Piette v. Koehn

Filing 3

ORDER AND FINDINGS and RECOMMENDATIONS signed by Magistrate Judge Kendall J. Newman on 10/18/12 RECOMMENDING that this action be summarily REMANDED to the Yuba County Superior Court. ORDERING that status (pre-trial scheduling) conference set for March 14, 2013, is VACATED. The Clerk shall serve courtesy copies of this order on plaintiff Cornelia Piette and Ami Elizabeth Scarfe (Yuba County Department of Child Support Services). F&R referred to Judge Morrison C. England, Jr.. Objections to F&R due within fourteen (14) days. (Kaminski, H)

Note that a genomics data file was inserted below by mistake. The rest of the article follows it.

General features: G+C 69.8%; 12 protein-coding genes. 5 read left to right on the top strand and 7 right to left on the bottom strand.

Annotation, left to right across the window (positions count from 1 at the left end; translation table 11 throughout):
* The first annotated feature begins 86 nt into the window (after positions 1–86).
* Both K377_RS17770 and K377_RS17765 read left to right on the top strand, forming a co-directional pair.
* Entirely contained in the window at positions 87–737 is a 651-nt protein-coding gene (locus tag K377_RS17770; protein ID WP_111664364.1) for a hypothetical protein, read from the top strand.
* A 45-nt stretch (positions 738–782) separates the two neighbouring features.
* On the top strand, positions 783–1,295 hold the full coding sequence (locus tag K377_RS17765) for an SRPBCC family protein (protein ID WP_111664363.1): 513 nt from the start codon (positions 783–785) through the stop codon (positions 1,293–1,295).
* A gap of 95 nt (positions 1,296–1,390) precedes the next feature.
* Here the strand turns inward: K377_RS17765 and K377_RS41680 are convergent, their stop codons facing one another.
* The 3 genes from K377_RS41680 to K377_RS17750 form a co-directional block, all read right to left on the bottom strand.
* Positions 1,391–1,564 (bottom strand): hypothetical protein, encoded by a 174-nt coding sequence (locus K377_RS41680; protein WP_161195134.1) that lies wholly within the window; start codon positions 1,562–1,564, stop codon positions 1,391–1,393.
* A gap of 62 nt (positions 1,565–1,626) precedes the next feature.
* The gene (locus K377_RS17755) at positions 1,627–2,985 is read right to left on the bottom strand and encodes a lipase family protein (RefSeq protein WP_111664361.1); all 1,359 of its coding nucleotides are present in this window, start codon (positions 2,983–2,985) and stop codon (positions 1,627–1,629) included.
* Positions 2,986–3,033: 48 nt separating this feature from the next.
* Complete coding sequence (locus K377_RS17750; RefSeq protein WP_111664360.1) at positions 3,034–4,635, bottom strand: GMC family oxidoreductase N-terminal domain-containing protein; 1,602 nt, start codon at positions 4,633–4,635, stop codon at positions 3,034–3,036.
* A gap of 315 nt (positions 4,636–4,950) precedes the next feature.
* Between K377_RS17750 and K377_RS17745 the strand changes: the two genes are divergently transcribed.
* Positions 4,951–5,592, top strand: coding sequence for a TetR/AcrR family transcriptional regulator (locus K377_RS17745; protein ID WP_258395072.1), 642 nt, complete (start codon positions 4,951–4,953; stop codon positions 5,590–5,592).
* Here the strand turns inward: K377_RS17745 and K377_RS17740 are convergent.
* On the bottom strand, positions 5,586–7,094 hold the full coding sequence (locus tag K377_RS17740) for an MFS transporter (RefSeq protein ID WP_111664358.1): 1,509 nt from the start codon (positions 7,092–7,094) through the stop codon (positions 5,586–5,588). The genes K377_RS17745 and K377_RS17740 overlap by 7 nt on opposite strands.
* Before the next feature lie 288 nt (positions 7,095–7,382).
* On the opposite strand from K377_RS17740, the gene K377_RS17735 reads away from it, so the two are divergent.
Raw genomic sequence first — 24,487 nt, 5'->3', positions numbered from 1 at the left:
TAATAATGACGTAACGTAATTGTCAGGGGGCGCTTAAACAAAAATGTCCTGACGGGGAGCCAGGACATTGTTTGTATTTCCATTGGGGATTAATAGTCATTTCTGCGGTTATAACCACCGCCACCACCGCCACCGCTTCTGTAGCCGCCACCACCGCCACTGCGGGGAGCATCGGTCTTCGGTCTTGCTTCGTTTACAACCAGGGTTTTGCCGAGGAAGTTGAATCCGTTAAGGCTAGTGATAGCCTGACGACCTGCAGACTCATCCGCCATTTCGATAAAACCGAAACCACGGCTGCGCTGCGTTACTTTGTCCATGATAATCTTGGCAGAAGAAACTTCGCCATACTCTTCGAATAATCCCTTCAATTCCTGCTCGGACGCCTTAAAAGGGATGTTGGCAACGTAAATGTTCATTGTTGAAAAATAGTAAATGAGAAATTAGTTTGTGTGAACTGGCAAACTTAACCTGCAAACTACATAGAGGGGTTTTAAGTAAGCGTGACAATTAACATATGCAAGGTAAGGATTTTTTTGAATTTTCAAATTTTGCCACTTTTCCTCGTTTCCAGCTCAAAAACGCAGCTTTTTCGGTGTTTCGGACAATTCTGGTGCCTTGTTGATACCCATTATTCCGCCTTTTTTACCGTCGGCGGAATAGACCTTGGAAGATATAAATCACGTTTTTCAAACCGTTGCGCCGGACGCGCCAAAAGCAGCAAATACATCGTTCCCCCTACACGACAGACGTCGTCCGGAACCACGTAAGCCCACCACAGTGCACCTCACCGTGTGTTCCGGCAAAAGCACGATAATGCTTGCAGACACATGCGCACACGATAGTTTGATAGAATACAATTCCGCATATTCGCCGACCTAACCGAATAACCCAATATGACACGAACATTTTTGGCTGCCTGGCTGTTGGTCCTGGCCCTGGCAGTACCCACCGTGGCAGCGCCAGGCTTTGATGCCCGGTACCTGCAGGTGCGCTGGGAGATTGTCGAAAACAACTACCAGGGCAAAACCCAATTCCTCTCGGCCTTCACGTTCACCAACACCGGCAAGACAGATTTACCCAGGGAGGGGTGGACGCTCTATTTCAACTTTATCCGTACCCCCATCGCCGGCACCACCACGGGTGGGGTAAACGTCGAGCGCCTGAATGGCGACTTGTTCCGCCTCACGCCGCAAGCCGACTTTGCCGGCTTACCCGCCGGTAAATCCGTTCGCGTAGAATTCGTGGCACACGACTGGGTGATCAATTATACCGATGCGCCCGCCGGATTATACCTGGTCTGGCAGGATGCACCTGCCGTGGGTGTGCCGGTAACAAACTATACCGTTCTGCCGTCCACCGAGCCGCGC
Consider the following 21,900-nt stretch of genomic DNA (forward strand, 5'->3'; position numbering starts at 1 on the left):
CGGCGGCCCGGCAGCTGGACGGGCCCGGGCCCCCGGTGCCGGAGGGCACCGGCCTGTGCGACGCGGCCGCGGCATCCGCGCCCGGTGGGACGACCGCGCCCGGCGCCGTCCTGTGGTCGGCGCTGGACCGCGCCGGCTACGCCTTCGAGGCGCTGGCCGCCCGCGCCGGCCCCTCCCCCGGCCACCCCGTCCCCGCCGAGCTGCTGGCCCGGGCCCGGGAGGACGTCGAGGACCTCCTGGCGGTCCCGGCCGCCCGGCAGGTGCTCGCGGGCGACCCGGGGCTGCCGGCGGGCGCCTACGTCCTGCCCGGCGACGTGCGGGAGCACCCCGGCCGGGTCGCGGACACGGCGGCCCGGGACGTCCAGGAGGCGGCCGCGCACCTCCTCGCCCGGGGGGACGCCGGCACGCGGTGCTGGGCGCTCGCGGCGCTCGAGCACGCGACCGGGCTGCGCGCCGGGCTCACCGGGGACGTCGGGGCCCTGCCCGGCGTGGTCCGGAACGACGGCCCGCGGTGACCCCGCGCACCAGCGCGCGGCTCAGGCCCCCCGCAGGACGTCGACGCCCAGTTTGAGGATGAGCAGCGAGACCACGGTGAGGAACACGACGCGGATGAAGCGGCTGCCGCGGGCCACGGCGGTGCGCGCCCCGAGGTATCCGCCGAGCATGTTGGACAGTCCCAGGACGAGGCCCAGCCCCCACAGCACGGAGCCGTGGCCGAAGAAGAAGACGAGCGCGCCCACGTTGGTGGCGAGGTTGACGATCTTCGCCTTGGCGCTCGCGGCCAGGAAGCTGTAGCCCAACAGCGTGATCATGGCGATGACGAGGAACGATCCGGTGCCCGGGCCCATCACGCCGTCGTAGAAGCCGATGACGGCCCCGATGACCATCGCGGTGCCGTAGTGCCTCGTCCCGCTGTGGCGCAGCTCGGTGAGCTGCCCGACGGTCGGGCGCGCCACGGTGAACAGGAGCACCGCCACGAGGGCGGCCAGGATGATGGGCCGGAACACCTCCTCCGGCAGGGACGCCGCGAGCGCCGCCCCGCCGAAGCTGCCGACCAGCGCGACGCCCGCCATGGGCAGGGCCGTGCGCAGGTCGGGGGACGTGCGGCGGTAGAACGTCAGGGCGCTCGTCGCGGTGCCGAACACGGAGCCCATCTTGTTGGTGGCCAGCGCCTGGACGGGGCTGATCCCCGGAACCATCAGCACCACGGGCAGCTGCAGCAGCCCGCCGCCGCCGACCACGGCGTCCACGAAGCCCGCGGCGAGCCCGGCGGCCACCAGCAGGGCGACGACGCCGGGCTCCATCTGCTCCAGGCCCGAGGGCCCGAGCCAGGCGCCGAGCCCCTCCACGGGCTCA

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1 2 3 4 5 6 7 8 IN THE UNITED STATES DISTRICT COURT 9 FOR THE EASTERN DISTRICT OF CALIFORNIA 10 CORNELIA PIETTE, 11 12 Plaintiff, No. 2:12-cv-02517 MCE KJN PS vs. 13 JOHN M. KOEHN, 14 Defendant. _______________________________/ ORDER AND FINDINGS AND RECOMMENDATIONS 15 16 On October 9, 2012, defendant John M. Koehn filed a notice of removal in this 17 court to effectuate the removal of a state court action pending in Yuba County Superior Court. 18 (Dkt. No. 1.)1 Having reviewed the notice of removal and accompanying documentation, the 19 undersigned concludes that this court lacks subject matter jurisdiction over the action and 20 recommends that this case be summarily remanded to the Yuba County Superior Court. 21 A federal court has an independent duty to assess whether federal subject matter 22 jurisdiction exists, whether or not the parties raise the issue. See United Investors Life Ins. Co. v. 23 Waddell & Reed Inc., 360 F.3d 960, 967 (9th Cir. 2004) (stating that “the district court had a 24 duty to establish subject matter jurisdiction over the removed action sua sponte, whether the 25 1 26 This matter proceeds before the undersigned pursuant to E.D. Cal. L.R. 302(c)(21) and 28 U.S.C. § 636(b)(1). 1 1 parties raised the issue or not”); accord Rains v. Criterion Sys., Inc., 80 F.3d 339, 342 (9th Cir. 2 1996). Because subject matter jurisdiction may not be waived by the parties, a district court must 3 remand a case if it lacks jurisdiction over the matter. Kelton Arms Condominium Owners Ass’n, 4 Inc. v. Homestead Ins. Co., 346 F.3d 1190, 1192 (9th Cir. 2003) (citing Sparta Surgical Corp. v. 5 Nat’l Ass’n of Sec. Dealers, Inc., 159 F.3d 1209, 1211 (9th Cir. 1998)); see also 28 U.S.C. 6 § 1447(c) (“If at any time before final judgment it appears that the district court lacks subject 7 matter jurisdiction, the case shall be remanded”). 8 9 10 11 In relevant part, the federal removal statute provides: (a) Except as otherwise expressly provided by Act of Congress, any civil action brought in a State court of which the district courts of the United States have original jurisdiction, may be removed by the defendant or the defendants, to the district court of the United States for the district and division embracing the place where such action is pending. 12 28 U.S.C. § 1441(a). “The defendant bears the burden of establishing that removal is proper.” 13 Provincial Gov’t of Marinduque v. Placer Dome, Inc., 582 F.3d 1083, 1087 (9th Cir. 2009). 14 “The removal statute is strictly construed against removal jurisdiction,” id., and removal 15 jurisdiction “must be rejected if there is any doubt as to the right of removal in the first instance” 16 Geographic Expeditions, Inc. v. Estate of Lhotka, 599 F.3d 1102, 1107 (9th Cir. 2010) (citation 17 and quotation marks omitted). 18 A federal district court generally has original jurisdiction over a civil action when: 19 (1) a federal question is presented in an action “arising under the Constitution, laws, or treaties of 20 the United States” or (2) there is complete diversity of citizenship and the amount in controversy 21 exceeds $75,000. See 28 U.S.C. §§ 1331, 1332(a). 22 In regards to federal question jurisdiction, federal courts have “jurisdiction to 23 hear, originally or by removal from a state court, only those cases in which a well-pleaded 24 complaint establishes either that federal law creates the cause of action, or that the plaintiff’s 25 right to relief necessarily depends on resolution of a substantial question of federal law.” 26 Franchise Tax Bd. v. Constr. Laborers Vacation Trust, 463 U.S. 1, 27-28 (1983); see also 2 1 Republican Party of Guam v. Gutierrez, 277 F.3d 1086, 1088-89 (9th Cir. 2002). “[T]he 2 presence or absence of federal-question jurisdiction is governed by the ‘well-pleaded complaint 3 rule,’ which provides that federal jurisdiction exists only when a federal question is presented on 4 the face of the plaintiff’s properly pleaded complaint.” Placer Dome, Inc., 582 F.3d at 1091 5 (citation and quotation marks omitted). “In determining the existence of removal jurisdiction, 6 based upon a federal question, the court must look to the complaint as of the time the removal 7 petition was filed.” Abada v. Charles Schwab & Co., 300 F.3d 1112, 1117 (9th Cir. 2002) 8 (citation and quotation marks omitted). Mere reference to federal law is insufficient to permit 9 removal. See Smith v. Indus. Valley Title Ins. Co., 957 F.2d 90, 93 (3d Cir. 1992) (“[T]he mere 10 presence of a federal issue in a state cause of action does not automatically confer federal 11 question jurisdiction”). Also, defenses and counterclaims cannot provide a sufficient basis to 12 remove an action to federal court. See Vaden v. Discover Bank, 556 U.S. 49, 60 (2009); Berg v. 13 Leason, 32 F.3d 422, 426 (9th Cir. 1994); Takeda v. Northwestern Nat’l Life Ins. Co., 765 F.2d 14 815, 821-22 (9th Cir. 1985). 15 Here, removal cannot be based on federal question jurisdiction. Defendant’s 16 notice of removal and accompanying documents make clear that the underlying state court action 17 concerns the assessment and enforcement of alleged child support obligations under the Uniform 18 Interstate Family Support Act, as adopted by California in California Family Code sections 4900 19 et seq., against defendant by plaintiff Cornelia Piette, with the assistance of the County of Yuba 20 Department of Child Support Services.2 (See generally Dkt. No. 1.) The state court action 21 plainly does not arise under any federal law. 22 Although defendant’s arguments are to a large extent unintelligible, he appears to 23 contend that the state court lacks subject matter jurisdiction over him for a variety of reasons, that 24 plaintiff and the state family court is attempting to divest him of his parental rights, and that 25 2 26 Plaintiff allegedly resides in Germany, and defendant also vaguely alleges some involvement by the German Institute for Youth and Family. 3 1 plaintiff, the state court, and others have violated several of his constitutional rights. He further 2 states that the state family court is implementing “foreign and alien law” (in particular, Soviet 3 Article 81 family law) against “the will of the people, as these laws are asserted by Radical Third 4 Wave Feminists, Gay and Lesbian Organizations, and other Foreign and Alien agents, agencies, 5 and assigns.” (See Dkt. No. 1 at 37.) 6 Even assuming that defendant has any federal defenses or counterclaims, such 7 defenses and counterclaims must generally be raised in the state court action and do not provide a 8 basis for removal. “A case may not be removed to federal court on the basis of a federal 9 defense,...even if the defense is anticipated in the plaintiff’s complaint, and even if both parties 10 admit that the defense is the only question truly at issue in the case.” ARCO Envtl. Remediation, 11 LLC v. Dep’t. of Health & Envtl. Quality of the State of Montana, 213 F.3d 1108, 1113 (9th Cir. 12 2000) (citation and quotation marks omitted); see also Valles v. Ivy Hill Corp., 410 F.3d 1071, 13 1075 (9th Cir. 2005) (“A federal law defense to a state-law claim does not confer jurisdiction on 14 a federal court, even if the defense is that of federal preemption and is anticipated in the 15 plaintiff’s complaint.”) Furthermore, to the extent that plaintiff contends that the state court is 16 violating his constitutional rights, the proper recourse is an appeal of the state court judgment in 17 the state appellate courts – not removal to federal court. 18 Furthermore, this action cannot be removed on grounds of diversity jurisdiction. 19 Defendant indicates that he is domiciled in Marysville, California (Dkt. No. 1 at 23) and is 20 therefore a citizen of California. As such, he cannot remove the action from a California state 21 court on the basis of diversity jurisdiction. See 28 U.S.C. § 1441(b) (“Any civil action of which 22 the district courts have original jurisdiction founded on a claim or right arising under the 23 Constitution, treaties or laws of the United States shall be removable without regard to the 24 citizenship or residence of the parties. Any other such action shall be removable only if none of 25 the parties in interest properly joined and served as defendants is a citizen of the State in which 26 such action is brought”) (emphasis added). 4 1 Based on the aforementioned analysis, the court finds that remand is appropriate, 2 because the court lacks subject matter jurisdiction over the removed state court action concerning 3 child support obligations. 4 CONCLUSION 5 For the foregoing reasons, IT IS HEREBY RECOMMENDED that: 6 1. The action be summarily REMANDED to the Yuba County Superior Court; 7 2. The Clerk be directed to serve a certified copy of this order on the Clerk of the 8 Yuba County Superior Court, and reference the state case number (YCSCFSSQ12/185) in the 9 proof of service; and 10 3. The Clerk be directed to close this case. 11 In light of the above-stated recommendations, IT IS ALSO HEREBY ORDERED 12 13 14 15 that: 1. The status (pre-trial scheduling) conference set for March 14, 2013, is VACATED. If necessary, the court will reschedule the date of that conference. 2. The Clerk shall serve courtesy copies of this order on plaintiff Cornelia Piette 16 and Ami Elizabeth Scarfe (Yuba County Department of Child Support Services) at the addresses 17 listed in defendant’s proof of service appearing at page 84 of Document number 1. 18 These findings and recommendations are submitted to the United States District 19 Judge assigned to the case, pursuant to the provisions of 28 U.S.C. § 636(b)(l). Within fourteen 20 (14) days after being served with these findings and recommendations, any party may file written 21 objections with the court and serve a copy on all parties. Such a document should be captioned 22 “Objections to Magistrate Judge’s Findings and Recommendations.” Any reply to the objections 23 shall be served on all parties and filed with the court within fourteen (14) days after service of the 24 objections. The parties are advised that failure to file objections within the specified time may 25 waive the right to appeal the District Court’s order. Turner v. Duncan, 158 F.3d 449, 455 (9th 26 Cir. 1998); Martinez v. Ylst, 951 F.2d 1153, 1156-57 (9th Cir. 1991). 5 1 2 IT IS SO ORDERED AND RECOMMENDED. DATED: October 18, 2012 3 4 5 _____________________________________ KENDALL J. NEWMAN UNITED STATES MAGISTRATE JUDGE 6 7 8 9 10 11 12 13 14 15 16 17 18 19 20 21 22 23 24 25 26 6